In October, we shared some observations from our work serving across the professional services and B2B landscape.
- The ugly trap of always having to be “the expert”
- Where event marketing strategies do and do not make sense
- How to side-step the increasing commodification of services
In this edition capturing observed trends across professional service firms (PSFs), we provide an answer to a question we are getting with increased frequency: Do we need a CMO?
The discussions we find ourselves in typically start with some basic questions:
How do we develop a firm-wide marketing strategy?
Do we actually need a firm-wide marketing strategy?
Can a CMO be successful in a role where his or her direct reports are aligned to take direction from practice and geographic leaders?
Where should decision making rights for marketing actually be held?
Then often end with: do we even need a CMO?
Simple answers to these seemingly basic, straightforward questions can be elusive especially in matrixed organizations split by practices (functional and industry), geographies, and other real and imagined divisions. As such, we regularly witness a struggle between desires for centralized, streamlined approaches to marketing that are at odds with resources and priorities that often lie in peripheral (and powerful) performance cells that prefer to pursue their own goals absent centralized command and control.
This is further complicated by the paradoxes of marketing in most, and especially PSFs, where the problem is made more acute:
- Marketing is great if you are the focus of their efforts; down-right horrible if you are not.
- The push and pull of centralized- vs. performance-cell-directed marketing that most firms experience more often than not casts doubt about the staying power of any one approach creating incentives to go-it-alone.
- Who gets the credit for success? The answer is typically not the marketers even if they are doing great work because credit for success almost always goes to customer and client-facing colleagues thereby relegating marketing to an order-taking, not order-making function at the whims of other organizational leaders.
But back to our question at hand: Do PSFs need marketing CMOs?
Our answer is a resounding if not qualified YES, with certain boundary and important enabling conditions.
And while we are cautious about overly prescriptive, one-size fits all answers about what great marketing looks like, we can say with confidence that the following ring true across firms large and small in terms of what works and what doesn’t:
What is NOT working:
1. Over-centralization. Over-centralized marketing decision-making has the effect of stifling new initiatives. It also engenders bitterness across firms and partnerships, having the opposite effects on growth as many tend to keep their heads down and avoid engaging finding that fighting the battles with the center to be unrewarding. Over-centralization offers more incentive for defection, ensuring you do not get the best of the organization or its leaders when it comes to promoting your services.
2. Marketing-led only. As a corollary to over-centralization, when marketers lead but are not supported by energized, engaged leadership, most initiatives tend to have poor traction and shorter shelf lives when not emanating not from the users and beneficiaries themselves.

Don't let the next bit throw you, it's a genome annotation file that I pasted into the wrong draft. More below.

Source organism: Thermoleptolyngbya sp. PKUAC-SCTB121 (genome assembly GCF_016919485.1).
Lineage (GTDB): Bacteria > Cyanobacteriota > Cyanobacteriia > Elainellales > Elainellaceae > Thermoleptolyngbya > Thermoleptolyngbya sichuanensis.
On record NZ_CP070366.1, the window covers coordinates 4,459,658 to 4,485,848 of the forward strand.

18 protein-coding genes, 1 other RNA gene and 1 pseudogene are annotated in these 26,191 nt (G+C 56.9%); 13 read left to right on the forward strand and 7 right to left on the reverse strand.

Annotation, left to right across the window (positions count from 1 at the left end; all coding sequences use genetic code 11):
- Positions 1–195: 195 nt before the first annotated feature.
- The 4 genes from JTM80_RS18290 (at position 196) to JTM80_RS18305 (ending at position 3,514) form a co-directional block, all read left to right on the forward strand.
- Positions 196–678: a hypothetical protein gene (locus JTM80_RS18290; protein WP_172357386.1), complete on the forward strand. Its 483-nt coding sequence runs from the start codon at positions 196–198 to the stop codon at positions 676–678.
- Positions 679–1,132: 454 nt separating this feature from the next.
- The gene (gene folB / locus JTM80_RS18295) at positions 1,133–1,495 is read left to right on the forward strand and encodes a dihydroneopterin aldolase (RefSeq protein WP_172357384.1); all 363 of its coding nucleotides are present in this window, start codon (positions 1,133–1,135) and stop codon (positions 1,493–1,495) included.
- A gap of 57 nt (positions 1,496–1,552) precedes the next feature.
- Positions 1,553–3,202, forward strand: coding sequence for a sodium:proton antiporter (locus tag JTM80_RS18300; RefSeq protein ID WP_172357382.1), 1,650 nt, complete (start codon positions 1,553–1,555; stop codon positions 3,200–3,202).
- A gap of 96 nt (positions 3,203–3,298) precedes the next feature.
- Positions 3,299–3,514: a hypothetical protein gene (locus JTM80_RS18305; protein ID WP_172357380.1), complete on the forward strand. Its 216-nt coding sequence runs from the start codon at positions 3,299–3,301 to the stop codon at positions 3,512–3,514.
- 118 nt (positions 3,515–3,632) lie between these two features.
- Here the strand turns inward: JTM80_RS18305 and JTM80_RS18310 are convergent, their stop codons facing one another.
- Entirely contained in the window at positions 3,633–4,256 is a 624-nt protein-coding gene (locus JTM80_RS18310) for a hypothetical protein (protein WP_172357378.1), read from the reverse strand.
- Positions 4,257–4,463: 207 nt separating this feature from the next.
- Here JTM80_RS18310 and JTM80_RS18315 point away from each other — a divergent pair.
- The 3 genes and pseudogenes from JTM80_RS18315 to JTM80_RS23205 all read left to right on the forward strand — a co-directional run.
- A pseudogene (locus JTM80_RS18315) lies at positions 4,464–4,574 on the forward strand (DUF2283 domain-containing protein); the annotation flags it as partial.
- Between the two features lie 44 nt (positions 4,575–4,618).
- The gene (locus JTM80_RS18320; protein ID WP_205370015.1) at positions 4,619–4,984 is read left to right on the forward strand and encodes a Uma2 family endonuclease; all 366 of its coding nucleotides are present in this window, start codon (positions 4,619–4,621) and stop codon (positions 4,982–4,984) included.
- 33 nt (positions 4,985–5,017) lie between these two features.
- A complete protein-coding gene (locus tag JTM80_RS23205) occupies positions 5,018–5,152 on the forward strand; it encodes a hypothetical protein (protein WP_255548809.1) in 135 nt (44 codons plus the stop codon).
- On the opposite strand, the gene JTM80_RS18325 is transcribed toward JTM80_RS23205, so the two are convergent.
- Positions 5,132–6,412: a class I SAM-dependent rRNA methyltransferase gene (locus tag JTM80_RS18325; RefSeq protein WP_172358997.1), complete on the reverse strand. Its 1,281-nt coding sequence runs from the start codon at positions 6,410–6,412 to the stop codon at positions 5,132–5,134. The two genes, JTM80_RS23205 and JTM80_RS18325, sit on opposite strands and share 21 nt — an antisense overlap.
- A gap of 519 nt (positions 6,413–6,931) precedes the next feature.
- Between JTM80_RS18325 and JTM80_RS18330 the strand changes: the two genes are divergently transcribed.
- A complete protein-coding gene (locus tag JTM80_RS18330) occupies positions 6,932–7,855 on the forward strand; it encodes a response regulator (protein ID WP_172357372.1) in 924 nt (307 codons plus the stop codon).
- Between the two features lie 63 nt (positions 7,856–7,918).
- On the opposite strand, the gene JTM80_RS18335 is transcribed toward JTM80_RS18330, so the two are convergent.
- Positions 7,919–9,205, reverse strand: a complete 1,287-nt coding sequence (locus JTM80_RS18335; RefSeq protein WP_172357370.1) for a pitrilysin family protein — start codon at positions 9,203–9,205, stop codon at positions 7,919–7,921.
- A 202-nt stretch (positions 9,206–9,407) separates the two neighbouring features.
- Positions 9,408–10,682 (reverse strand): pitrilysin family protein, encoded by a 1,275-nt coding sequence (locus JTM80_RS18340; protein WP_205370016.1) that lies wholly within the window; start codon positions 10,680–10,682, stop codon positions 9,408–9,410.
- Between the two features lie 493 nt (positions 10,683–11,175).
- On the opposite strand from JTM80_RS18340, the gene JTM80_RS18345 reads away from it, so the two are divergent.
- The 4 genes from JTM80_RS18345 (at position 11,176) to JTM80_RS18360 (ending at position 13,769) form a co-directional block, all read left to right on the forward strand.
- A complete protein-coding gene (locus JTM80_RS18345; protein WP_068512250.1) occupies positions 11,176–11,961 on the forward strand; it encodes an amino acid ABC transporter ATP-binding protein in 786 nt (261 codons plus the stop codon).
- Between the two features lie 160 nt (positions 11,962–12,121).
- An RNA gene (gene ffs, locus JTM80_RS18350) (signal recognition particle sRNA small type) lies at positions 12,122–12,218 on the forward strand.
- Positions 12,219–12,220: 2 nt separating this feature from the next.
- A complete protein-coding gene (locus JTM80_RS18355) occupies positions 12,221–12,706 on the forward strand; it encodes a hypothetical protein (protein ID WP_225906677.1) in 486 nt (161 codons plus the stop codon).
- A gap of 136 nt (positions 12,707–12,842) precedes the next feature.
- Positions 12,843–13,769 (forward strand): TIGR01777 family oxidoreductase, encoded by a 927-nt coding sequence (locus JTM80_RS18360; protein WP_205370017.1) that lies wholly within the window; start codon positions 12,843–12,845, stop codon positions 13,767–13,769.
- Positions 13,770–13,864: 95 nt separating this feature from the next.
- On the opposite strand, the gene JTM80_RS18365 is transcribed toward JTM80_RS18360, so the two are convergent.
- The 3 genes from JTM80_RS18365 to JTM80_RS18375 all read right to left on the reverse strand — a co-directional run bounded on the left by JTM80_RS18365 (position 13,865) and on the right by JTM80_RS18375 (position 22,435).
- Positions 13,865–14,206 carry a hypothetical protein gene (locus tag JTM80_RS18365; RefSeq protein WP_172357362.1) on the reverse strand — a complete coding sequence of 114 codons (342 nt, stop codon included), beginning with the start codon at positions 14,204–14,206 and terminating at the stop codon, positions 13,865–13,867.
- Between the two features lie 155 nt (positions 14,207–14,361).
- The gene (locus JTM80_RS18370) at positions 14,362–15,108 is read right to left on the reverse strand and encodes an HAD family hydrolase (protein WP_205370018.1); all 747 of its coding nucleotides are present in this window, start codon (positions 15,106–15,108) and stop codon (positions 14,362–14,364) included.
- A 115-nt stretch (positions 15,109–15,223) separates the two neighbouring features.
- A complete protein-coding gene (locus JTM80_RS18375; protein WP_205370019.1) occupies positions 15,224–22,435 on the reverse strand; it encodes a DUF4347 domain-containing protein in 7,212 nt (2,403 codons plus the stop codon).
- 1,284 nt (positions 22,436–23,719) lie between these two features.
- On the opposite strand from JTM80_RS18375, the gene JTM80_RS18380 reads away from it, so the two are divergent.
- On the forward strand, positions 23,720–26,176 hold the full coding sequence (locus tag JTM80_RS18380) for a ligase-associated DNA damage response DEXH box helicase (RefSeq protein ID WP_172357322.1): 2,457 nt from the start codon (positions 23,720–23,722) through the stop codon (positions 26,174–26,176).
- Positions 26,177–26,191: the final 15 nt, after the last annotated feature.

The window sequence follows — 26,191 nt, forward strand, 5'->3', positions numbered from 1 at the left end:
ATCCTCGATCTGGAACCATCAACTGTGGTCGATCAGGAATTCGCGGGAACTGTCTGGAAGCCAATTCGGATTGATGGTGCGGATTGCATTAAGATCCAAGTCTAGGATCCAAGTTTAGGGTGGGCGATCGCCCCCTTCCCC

3. CMOs that are not peers. Having a conversation among peers is fundamentally different than ones that involve leaders and their employees. Not empowering your marketing leader as a peer speaks volumes about how the function is viewed.
4. The promise of a “single firm” approach. Fitting every region and/or performance cell into a one-size fits all approach stifles marketers and region/practice leaders alike — leading to a loss of trust in the marketing function by those who can best tailor solutions to the particularities of the situations and client demands they see every day.
What we see that IS working:
1. Marketing as the articulator and steward of a brand experience and promise. Marketing can help ensure that elements central to your brand (look, feel, overall experience) are clear, resonant, and consistent across initiatives regardless of their origin, ensuring the intended design across all investments regardless of type.
2. A marketing leader as tracker and harvester of best practice. Great PSF marketing organizations and their leaders have built the sensing mechanisms and a track-record of trust for identifying best practices and helping scale them across the organization, leaving ample room for innovation everywhere.
3. Marketing as the home of powerful data-driven insight. Marketing that has its hands-on customer tastes, preferences, trends and a direct path to testing these in real-time is a most powerful organizational ally and asset.
4. Seeding and incubating high-level firm priorities. Freedom to innovate beyond the center does not preclude organizational priorities being seeded and incentivized from the center. Great marketing organizations and leaders have at their disposal resources to fund a portfolio of initiatives that can be driven by empowered and energized teams regardless of their affiliation (central or cell-based).
So yes, for marketing done well you really do need an empowered marketing leader — a CMO — whose role is carefully mapped to the goals, structure and culture of the organization. Ultimately, the answers to the questions our clients pose about how to specifically architect their marketing function comes down to what they believe is the “right” role for the function. Knowing what works and especially that which does not as described here, can help create the model for how to resource, and the proper flying formation to deliver modern marketing’s considerable promise.